Hi, my name is Steve Walton and I am a Recovering Helicopter Parent.
Maybe it is because I had children a bit later in life, maybe it is because I am a teacher, or maybe it is because I have seen what happens when children are not given the attention and love they need. Whatever the reason, a couple of years ago I had a moment of self realisation where I stopped and thought, “Oh no! I’m a helicopter parent.”
A helicopter parent is a parent who hovers closely over their children, always keeping them within arm’s reach, figuratively and literally. According to Viner and Zajechowski there are three primary behaviours of the helicopter parent:
1. Doing for children what they can do for themselves.
2. Doing for children what they can almost do for themselves.
3. Making parenting decisions based on your ego.
I say that I am a recovering helicopter parent because although I do exhibit some of these behaviours from time to time, I am aware that I do and then try hard not to. But occasionally I catch myself hovering above my son, thinking I am protecting him but actually am causing more harm than good.
A recent example of where I displayed points 1 and 2 above was when we went bush walking. We had a good day with a great bunch of people ranging from 4 to 40ish years old. The coastal track at Wattamolla was a beautiful track and the walk started perfectly. I was relaxed, my son was running up and down the track with the other kids exploring and having a fantastic time. But then as we moved into a clearing I noticed that we were standing at the top of a cliff and that a large portion of the track followed the cliff edge down to a beach that would be our final destination.
From the moment I saw the cliff and him running to the edge to have a look I must have unconsciously switched to helicopter auto pilot. I grabbed his hand and didn’t let go. All of the other kids were playing safely on the rocks nearby, but I was not letting go of my son’s hand. As we moved away from the cliff edge and continued on with the walk I lightened up on the high security detail I had imposed upon him and watched from a bit more of a distance.
Well I am sure that most of my readers would have grabbed a 4 year old boy’s hand as he was running towards a cliff and you may be thinking, “There is nothing wrong with that.” The problem for me was that for the rest of the day I didn’t let him out of my sight. Even with about 15 other perfectly responsible people around I watched him like a hawk. I even found myself carrying him when he could have walked like everyone else. So here I was trying to protect him but ultimately I was stopping him from having fun with the other kids, learning, exploring and growing. Yes, by carrying him I was keeping him safe from immediate (but unlikely) danger. But I was doing for him what he could have done for himself. Also, being carried was easier for him so he kept asking me to pick him up, building a reliance on me as a parent and missing out on rich childhood experiences.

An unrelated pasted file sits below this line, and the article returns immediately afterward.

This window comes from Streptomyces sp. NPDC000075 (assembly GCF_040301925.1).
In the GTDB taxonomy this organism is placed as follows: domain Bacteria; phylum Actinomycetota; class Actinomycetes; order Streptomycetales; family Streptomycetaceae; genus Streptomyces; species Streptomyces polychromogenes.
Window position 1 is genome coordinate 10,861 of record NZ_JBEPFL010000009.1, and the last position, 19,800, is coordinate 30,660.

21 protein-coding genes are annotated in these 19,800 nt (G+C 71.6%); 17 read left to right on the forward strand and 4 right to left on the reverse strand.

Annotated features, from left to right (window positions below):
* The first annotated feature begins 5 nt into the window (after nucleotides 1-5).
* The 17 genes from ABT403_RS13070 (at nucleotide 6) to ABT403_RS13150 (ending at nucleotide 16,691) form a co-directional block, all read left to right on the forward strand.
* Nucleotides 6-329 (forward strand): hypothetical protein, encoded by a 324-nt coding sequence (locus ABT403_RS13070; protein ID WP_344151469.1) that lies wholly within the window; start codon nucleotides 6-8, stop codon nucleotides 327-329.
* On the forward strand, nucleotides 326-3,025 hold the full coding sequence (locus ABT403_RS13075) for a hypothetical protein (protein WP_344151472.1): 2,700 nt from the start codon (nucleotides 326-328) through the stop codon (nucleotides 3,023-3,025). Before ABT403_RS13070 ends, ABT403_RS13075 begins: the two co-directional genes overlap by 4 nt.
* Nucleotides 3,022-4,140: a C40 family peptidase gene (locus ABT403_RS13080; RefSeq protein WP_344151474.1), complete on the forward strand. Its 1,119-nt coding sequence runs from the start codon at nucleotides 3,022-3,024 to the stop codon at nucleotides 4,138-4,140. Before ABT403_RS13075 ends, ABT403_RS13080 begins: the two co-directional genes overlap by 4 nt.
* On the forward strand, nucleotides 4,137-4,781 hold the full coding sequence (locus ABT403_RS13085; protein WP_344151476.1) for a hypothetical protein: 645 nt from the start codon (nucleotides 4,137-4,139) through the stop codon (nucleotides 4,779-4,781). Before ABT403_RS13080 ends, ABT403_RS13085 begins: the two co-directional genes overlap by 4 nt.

An overprotective nature can actually do more harm than good.
When we finally reached the beach we encountered a small creek that we had to cross. My son could almost cross it on his own, and he wanted to try, but in order to protect him from getting wet I decided I would ‘toss’ him across the creek. Although at the time I thought it was a great plan, I quickly realised its flaws as he landed on his tail-bone and the tears began to flow.
What a disaster! My son had been on bush walks before. He had always come home excited to tell me about all the fun he had and the things he had discovered. The only difference this time was that I was there in helicopter parent mode. He was told he couldn’t do what the other kids were doing, he was carried so he wouldn’t slip and the only injury he sustained was the one I caused by trying to protect him from getting his feet wet!
As I look back on the day I realise that I am still a recovering helicopter parent. I am not fully cured yet. We still had a lot of fun but I have discovered that it was my actions that changed the outcome for my son, not his. We do a disservice to our children when we do things for them that they can do themselves or when we remove the challenge from a task that they can almost manage on their own.
As an educator, I know this. As a parent, it is slowly sinking in.
I certainly learned my lesson. My punishment was carrying a 4-year-old with a bruised tailbone 4 kilometres through the bush back to the car.
Now that we are at the end of Term 1, let me encourage you. Think about how you have ‘helped’ your children so far this year. I am sure, like me, you have made some mistakes but also had some great successes. Take some time over the Term break to reflect on what worked well and why.
I hope you have an enjoyable break and I look forward to the learning opportunities and challenges that will come our way next Term.